Updated October 22, 2018 by Melissa Harr

The 10 Best Saddle Pads

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We spent 43 hours on research, videography, and editing, to review the top options for this wiki. If you are going to burden your horse with your weight atop it, the least you can do is make it a touch more comfortable when you do so. These saddle pads are designed to eliminate chafing against bare skin, alleviate some pressure points, and allow for cooling airflow. Just be sure to start with a well-fitting saddle in the first place. When users buy our independently chosen editorial picks, we may earn commissions to support our work. Skip to the best saddle pad on Amazon.

10. Shires Airflow Non-Slip

9. Weaver Leather All Purpose Contoured

8. Roma F.C. Circle Quilt

7. The Montana

6. Kavallerie Gel Pad

5. OrthoRide Correction

4. ECP All Purpose

3. Vast Horse Cover

2. TuffRider Basic

1. 5 Star Equine Square Roper

The Evolution Of Saddle Pads

When horses were first domesticated, the saddle blanket was the only equipment placed on a horse's back to protect the rider.

When horses were first domesticated, the saddle blanket was the only equipment placed on a horse's back to protect the rider. As the role of the horse shifted from a work animal to a high-performance athlete, the need for better riding equipment was inevitable. Thus, the development of saddle pads.

Over the years, with modern medical technology and expertise influencing their design and fabrication, saddle pads evolved in function and form. Aside from absorbing sweat and keeping the saddle dry, their function is to reduce the concussive forces acting on the horse’s and rider’s respective spines. They are also used to modify the saddle’s fit on the horse. Modern saddle pads can even provide an element of fashion.

The Different Types Of Saddle Pads

The fundamental function of saddle pads is to provide cushioning under the saddle, distributing and lessening impact between the spines of the horse and the rider. Saddle pads are typically made of a durable and washable fabric blend, such as cotton with polyester fibers that are quilted over a thin layer of poly fill. Saddle pads can offer much more functionality, though, depending on the materials used and some specific design features.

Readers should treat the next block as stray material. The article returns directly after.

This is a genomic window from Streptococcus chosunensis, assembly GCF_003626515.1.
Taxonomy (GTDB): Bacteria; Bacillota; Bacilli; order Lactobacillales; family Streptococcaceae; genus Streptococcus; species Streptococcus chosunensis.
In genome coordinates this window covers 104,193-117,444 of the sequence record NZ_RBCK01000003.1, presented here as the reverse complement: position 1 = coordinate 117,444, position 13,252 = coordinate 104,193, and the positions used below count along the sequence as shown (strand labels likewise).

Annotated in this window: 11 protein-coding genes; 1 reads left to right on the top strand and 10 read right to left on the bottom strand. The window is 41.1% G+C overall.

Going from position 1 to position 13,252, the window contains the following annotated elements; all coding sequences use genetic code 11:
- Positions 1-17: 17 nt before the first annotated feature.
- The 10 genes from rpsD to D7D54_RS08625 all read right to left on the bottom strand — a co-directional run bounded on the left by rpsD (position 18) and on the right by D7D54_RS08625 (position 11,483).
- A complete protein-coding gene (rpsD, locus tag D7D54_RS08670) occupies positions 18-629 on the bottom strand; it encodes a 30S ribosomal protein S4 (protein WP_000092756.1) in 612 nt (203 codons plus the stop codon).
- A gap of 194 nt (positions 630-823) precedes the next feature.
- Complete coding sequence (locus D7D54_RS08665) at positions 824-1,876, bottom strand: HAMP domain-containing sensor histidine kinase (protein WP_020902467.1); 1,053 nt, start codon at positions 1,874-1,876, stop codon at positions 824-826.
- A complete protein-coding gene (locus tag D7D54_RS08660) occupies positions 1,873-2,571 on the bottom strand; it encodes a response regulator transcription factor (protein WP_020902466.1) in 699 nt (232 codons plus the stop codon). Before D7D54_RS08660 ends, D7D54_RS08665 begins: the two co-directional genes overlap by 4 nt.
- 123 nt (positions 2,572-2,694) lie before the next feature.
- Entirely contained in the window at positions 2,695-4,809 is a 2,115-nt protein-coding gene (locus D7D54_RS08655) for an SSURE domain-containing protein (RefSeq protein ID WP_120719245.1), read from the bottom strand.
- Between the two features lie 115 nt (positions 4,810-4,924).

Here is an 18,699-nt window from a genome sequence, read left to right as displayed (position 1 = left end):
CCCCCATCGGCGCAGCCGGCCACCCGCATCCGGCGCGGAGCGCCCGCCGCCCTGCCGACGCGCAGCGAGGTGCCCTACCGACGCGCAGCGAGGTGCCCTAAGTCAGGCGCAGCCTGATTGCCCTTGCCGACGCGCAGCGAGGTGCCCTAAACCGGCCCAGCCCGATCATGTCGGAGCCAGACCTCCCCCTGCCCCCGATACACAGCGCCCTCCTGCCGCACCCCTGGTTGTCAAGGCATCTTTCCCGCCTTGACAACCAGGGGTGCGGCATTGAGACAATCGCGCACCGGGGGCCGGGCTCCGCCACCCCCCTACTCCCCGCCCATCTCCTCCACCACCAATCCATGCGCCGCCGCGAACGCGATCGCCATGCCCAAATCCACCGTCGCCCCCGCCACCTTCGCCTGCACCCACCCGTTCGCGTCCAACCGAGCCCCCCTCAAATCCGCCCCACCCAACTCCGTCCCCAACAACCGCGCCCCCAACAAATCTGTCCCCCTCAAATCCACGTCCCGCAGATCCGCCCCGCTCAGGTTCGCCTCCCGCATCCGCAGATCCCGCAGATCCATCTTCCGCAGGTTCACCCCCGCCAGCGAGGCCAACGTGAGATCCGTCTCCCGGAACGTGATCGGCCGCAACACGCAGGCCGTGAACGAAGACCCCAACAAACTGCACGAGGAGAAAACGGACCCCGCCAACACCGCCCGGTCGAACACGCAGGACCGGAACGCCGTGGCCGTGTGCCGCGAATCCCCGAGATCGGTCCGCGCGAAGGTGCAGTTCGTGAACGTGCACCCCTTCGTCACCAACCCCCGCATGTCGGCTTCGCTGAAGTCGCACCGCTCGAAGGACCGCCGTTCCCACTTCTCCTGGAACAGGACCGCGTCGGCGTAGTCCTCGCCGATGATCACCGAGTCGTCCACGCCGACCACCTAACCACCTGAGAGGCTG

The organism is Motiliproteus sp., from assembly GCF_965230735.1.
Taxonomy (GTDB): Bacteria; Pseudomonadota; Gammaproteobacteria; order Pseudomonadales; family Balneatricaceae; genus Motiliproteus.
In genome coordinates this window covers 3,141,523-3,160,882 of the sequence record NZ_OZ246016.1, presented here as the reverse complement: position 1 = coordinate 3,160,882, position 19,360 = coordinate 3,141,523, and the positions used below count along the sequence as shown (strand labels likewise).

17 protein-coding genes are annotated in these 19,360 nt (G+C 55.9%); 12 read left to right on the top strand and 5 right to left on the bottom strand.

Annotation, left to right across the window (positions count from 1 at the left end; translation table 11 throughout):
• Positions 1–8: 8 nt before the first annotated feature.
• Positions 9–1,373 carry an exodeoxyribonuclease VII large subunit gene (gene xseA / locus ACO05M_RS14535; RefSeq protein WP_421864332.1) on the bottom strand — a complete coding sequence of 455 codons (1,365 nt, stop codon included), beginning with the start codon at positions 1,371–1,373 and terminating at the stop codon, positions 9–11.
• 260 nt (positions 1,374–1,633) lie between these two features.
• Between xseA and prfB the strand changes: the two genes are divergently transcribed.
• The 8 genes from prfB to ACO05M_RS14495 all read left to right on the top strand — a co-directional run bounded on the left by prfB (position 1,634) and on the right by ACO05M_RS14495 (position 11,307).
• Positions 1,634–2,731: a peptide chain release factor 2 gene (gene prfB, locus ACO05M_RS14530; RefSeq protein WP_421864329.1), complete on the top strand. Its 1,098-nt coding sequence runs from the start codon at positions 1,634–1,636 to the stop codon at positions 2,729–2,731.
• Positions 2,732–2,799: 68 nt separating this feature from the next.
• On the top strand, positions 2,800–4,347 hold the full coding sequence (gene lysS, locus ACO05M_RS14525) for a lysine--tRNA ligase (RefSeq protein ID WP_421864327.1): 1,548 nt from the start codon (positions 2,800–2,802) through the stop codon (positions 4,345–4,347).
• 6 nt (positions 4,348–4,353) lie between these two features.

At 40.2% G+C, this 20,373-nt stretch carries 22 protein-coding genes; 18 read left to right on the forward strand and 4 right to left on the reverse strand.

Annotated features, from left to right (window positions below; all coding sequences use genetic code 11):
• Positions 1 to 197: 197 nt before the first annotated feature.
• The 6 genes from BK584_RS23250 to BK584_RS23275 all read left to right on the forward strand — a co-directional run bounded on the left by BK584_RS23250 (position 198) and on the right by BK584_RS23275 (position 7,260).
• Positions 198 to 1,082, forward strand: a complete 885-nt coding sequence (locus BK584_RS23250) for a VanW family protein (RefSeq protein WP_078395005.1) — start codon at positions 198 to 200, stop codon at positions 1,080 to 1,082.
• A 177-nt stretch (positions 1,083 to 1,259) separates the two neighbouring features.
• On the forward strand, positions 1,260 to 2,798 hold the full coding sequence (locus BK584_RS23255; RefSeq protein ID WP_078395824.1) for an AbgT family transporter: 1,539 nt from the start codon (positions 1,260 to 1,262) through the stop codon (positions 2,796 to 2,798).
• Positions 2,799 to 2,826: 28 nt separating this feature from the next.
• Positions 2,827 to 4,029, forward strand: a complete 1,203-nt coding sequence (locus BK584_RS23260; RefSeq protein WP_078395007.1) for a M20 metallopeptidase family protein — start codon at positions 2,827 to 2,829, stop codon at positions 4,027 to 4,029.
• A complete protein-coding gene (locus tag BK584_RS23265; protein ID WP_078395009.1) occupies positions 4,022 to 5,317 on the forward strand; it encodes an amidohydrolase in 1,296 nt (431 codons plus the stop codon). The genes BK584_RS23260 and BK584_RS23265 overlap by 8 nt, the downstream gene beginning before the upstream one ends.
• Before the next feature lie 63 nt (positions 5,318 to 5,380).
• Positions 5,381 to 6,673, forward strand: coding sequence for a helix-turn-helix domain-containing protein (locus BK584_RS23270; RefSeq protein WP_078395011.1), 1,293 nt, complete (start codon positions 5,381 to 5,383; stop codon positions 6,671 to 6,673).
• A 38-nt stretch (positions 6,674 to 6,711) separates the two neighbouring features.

Generally, the most common classifications of saddle pads are Western and English. The difference between these two is that they are built to slip underneath their respective types of saddle.

Western saddles are larger and heavier than English saddles. They are designed to spread the weight of the rider over a larger area of the horses back. Western pads are built like blankets, square-shaped or rectangular, and made from wool or similar material.

Gel pads help distribute weight more evenly along your horse’s back to relieve pressure points.

English saddles are designed to give the rider a closer feel of the back of the horse. While they are lighter and smaller, English saddle pads are generally a bit thicker and more padded than their Western counterparts. They come in different shapes, ranging from oval styles to more fitted. Some pads closely resemble the shape of your horse’s back.

There are several other types of saddle pads, including the dressage, which is essentially rectangular in shape with a long drop at the sides. This length is set to accommodate the long straight flaps of a dressage saddle.

Another type of saddle pad is the jumping saddle pad, which is good for general everyday use and commonly used for that particular discipline. For extra shock absorption when they land, jumpers need a good quality saddle pad. These saddle pads are often made of fiber or foam.

Half saddle pads, inserted over the top of regular saddle pads, are utilized for the purpose of added support and protection. These pads are used to fit more closely to the contours of your horse’s back and to the shape of the saddle. Half saddle pads come in different types of materials. Some of the most common materials used are sheepskin, memory foam, gel, and high density foam. Sheepskin is the thickest material and high density foams are the thinnest.